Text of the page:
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Studies of regulatory activity and gene expression have revealed an intriguing dichotomy: There is substantial turnover in the regulatory activity of orthologous sequences between species; however, the expression level of orthologous genes is largely conserved. Understanding how distal regulatory elements, for example, enhancers, evolve and function is critical, as alterations in gene expression levels can drive the development of both complex disease and functional divergence between species. In this study, we investigated determinants of the conservation of regulatory enhancer activity for orthologous sequences across mammalian evolution. Using liver enhancers identified from genome-wide histone modification profiles in ten diverse mammalian species, we compared orthologous sequences that exhibited regulatory activity in all species (conserved-activity enhancers) to shared sequences active only in a single species (species-specific-activity enhancers). Conserved-activity enhancers have greater regulatory potential than species-specific-activity enhancers, as quantified by both the density and diversity of transcription factor binding motifs. Consistent with their greater regulatory potential, conserved-activity enhancers have greater regulatory activity in humans than species-specific-activity enhancers: They are active across more cellular contexts, and they regulate more genes than species-specific-activity enhancers. Furthermore, the genes regulated by conserved-activity enhancers are expressed in more tissues and are less tolerant of loss-of-function mutations than those targeted by species-specific-activity enhancers. These consistent results across various stages of gene regulation demonstrate that conserved-activity enhancers are more pleiotropic than their species-specific-activity counterparts. This suggests that pleiotropy is associated with the conservation of regulatory across mammalian evolution.
© The Author 2017. Published by Oxford University Press on behalf of the Society for Molecular Biology and Evolution.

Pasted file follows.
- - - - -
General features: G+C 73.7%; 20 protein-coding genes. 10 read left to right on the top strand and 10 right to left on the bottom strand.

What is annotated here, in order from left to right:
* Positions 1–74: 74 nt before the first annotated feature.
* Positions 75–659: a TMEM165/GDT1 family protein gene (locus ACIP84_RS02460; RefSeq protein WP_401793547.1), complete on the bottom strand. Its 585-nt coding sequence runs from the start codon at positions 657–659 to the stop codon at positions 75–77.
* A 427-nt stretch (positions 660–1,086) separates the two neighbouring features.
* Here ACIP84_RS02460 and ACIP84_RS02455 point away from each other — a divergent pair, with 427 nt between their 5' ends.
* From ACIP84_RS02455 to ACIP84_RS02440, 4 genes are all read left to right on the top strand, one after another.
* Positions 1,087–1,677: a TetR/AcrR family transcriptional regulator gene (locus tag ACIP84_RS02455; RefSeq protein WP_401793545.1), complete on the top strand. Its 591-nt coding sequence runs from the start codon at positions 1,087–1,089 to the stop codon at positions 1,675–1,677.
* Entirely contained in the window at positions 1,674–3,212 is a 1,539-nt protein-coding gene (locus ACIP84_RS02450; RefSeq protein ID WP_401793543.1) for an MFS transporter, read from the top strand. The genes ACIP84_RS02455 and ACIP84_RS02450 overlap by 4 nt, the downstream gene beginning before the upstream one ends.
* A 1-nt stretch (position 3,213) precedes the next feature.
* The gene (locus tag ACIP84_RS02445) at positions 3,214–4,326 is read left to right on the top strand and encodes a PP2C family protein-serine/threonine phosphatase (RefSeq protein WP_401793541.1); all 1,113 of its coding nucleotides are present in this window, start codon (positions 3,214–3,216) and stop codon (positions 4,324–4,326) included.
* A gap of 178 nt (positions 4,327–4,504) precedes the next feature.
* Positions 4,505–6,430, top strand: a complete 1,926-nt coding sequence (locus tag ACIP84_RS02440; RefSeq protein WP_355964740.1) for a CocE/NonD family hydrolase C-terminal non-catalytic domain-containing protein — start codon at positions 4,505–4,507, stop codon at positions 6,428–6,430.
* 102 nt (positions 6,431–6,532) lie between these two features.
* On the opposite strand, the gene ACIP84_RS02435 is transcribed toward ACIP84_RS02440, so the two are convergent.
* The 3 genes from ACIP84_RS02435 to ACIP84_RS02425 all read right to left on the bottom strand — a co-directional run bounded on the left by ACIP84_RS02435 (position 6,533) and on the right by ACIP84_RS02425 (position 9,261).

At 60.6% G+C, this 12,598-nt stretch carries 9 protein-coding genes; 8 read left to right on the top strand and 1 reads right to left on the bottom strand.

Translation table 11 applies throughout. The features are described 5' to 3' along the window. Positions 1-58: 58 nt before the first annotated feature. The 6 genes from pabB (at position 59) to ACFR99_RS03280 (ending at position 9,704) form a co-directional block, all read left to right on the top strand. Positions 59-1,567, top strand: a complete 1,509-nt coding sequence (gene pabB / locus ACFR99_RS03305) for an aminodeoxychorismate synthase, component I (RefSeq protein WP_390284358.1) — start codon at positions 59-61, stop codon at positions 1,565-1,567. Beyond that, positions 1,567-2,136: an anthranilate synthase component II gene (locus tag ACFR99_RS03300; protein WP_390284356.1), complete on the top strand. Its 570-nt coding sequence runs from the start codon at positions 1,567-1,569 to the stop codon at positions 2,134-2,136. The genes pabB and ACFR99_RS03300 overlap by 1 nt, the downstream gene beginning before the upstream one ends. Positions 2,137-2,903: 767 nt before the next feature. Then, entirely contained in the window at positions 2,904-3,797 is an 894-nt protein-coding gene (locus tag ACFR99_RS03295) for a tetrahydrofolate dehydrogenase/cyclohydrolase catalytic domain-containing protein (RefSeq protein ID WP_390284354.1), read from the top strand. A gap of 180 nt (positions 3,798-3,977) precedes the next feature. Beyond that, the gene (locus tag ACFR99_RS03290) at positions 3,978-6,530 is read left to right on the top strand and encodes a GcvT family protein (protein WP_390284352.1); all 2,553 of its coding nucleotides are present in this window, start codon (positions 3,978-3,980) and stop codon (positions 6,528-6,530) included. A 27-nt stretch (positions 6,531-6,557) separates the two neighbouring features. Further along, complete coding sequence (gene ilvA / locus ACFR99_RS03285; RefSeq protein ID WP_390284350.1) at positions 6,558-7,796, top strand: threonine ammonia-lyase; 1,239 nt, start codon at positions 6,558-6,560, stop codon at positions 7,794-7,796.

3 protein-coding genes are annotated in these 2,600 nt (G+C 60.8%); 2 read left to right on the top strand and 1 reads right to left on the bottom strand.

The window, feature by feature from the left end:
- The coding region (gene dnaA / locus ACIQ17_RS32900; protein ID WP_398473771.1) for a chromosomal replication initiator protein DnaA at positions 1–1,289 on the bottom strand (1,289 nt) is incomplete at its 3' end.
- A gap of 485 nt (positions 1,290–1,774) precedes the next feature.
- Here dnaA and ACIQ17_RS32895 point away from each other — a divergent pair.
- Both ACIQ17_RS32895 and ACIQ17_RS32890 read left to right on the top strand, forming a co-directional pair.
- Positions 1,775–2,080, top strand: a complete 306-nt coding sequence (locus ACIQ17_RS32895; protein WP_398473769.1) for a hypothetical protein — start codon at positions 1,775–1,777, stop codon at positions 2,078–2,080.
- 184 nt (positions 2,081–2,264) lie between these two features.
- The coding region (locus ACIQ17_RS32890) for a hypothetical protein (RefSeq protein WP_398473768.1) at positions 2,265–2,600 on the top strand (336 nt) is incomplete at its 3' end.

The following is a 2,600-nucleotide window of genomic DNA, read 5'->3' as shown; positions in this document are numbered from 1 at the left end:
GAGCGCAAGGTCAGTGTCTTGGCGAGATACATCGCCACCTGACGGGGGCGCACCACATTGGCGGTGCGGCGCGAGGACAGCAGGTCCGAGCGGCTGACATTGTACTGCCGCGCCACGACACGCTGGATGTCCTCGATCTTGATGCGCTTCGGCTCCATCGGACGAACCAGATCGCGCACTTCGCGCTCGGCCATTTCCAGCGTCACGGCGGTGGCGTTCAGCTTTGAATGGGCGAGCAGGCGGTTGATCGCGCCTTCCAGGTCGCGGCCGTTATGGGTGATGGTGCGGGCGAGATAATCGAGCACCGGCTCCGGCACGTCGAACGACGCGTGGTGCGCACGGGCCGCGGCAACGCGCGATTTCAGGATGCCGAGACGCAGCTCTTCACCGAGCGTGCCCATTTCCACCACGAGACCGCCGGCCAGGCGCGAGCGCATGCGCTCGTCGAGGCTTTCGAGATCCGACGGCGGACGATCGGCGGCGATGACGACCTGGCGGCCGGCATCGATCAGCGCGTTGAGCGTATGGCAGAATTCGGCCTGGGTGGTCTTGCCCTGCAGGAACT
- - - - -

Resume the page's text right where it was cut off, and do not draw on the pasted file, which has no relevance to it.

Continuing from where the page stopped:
Transposable element (TE)-derived sequences make up approximately half of most mammalian genomes, and many TEs have been co-opted into gene regulatory elements. However, we lack a comprehensive tissue- and genome-wide understanding of how and when TEs gain regulatory activity in their hosts. We evaluated the prevalence of TE-derived DNA in enhancers and promoters across hundreds of human and mouse cell lines and primary tissues. Promoters are significantly depleted of TEs in all tissues compared with their overall prevalence in the genome (P < 0.001); enhancers are also depleted of TEs, though not as strongly as promoters. The degree of enhancer depletion also varies across contexts (1.5-3×), with reproductive and immune cells showing the highest levels of TE regulatory activity in humans. Overall, in spite of the regulatory potential of many TE sequences, they are significantly less active in gene regulation than expected from their prevalence. TE age is predictive of the likelihood of enhancer activity; TEs originating before the divergence of amniotes are 9.2 times more likely to have enhancer activity than TEs that integrated in great apes. Context-specific enhancers are more likely to be TE-derived than enhancers active in multiple tissues, and young TEs are more likely to overlap context-specific enhancers than old TEs (86% vs. 47%). Once TEs obtain enhancer activity in the host, they have similar functional dynamics to one another and non-TE-derived enhancers, likely driven by pleiotropic constraints. However, a few TE families, most notably endogenous retroviruses, have greater regulatory potential. Our observations suggest a model of regulatory co-option in which TE-derived sequences are initially repressed, after which a small fraction obtains context-specific enhancer activity, with further gains subject to pleiotropic constraints.